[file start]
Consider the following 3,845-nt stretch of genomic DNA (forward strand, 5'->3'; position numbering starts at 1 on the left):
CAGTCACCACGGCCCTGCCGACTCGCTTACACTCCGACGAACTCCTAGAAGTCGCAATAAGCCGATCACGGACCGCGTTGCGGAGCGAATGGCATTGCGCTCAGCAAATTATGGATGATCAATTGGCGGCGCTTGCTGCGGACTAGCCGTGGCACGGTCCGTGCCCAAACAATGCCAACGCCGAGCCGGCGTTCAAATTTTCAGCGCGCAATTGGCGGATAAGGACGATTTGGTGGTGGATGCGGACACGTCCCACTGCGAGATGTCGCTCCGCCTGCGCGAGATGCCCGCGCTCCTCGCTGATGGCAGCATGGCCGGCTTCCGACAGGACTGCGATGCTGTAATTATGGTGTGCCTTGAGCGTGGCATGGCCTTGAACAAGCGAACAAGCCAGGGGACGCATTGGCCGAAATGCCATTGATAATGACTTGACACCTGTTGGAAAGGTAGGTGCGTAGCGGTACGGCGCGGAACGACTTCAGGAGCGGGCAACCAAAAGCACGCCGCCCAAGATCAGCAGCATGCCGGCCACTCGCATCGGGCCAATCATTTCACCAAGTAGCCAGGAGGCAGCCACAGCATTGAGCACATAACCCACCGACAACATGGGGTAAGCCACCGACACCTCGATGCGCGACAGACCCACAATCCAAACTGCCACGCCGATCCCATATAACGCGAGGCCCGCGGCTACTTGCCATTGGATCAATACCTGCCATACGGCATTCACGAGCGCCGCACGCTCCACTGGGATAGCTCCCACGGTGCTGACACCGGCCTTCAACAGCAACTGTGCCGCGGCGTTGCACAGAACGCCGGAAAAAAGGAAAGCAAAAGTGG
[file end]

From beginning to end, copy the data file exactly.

Consider the following 3,845-nt stretch of genomic DNA (forward strand, 5'->3'; position numbering starts at 1 on the left):
CAGTCACCACGGCCCTGCCGACTCGCTTACACTCCGACGAACTCCTAGAAGTCGCAATAAGCCGATCACGGACCGCGTTGCGGAGCGAATGGCATTGCGCTCAGCAAATTATGGATGATCAATTGGCGGCGCTTGCTGCGGACTAGCCGTGGCACGGTCCGTGCCCAAACAATGCCAACGCCGAGCCGGCGTTCAAATTTTCAGCGCGCAATTGGCGGATAAGGACGATTTGGTGGTGGATGCGGACACGTCCCACTGCGAGATGTCGCTCCGCCTGCGCGAGATGCCCGCGCTCCTCGCTGATGGCAGCATGGCCGGCTTCCGACAGGACTGCGATGCTGTAATTATGGTGTGCCTTGAGCGTGGCATGGCCTTGAACAAGCGAACAAGCCAGGGGACGCATTGGCCGAAATGCCATTGATAATGACTTGACACCTGTTGGAAAGGTAGGTGCGTAGCGGTACGGCGCGGAACGACTTCAGGAGCGGGCAACCAAAAGCACGCCGCCCAAGATCAGCAGCATGCCGGCCACTCGCATCGGGCCAATCATTTCACCAAGTAGCCAGGAGGCAGCCACAGCATTGAGCACATAACCCACCGACAACATGGGGTAAGCCACCGACACCTCGATGCGCGACAGACCCACAATCCAAACTGCCACGCCGATCCCATATAACGCGAGGCCCGCGGCTACTTGCCATTGGATCAATACCTGCCATACGGCATTCACGAGCGCCGCACGCTCCACTGGGATAGCTCCCACGGTGCTGACACCGGCCTTCAACAGCAACTGTGCCGCGGCGTTGCACAGAACGCCGGAAAAAAGGAAAGCAAAAGTGG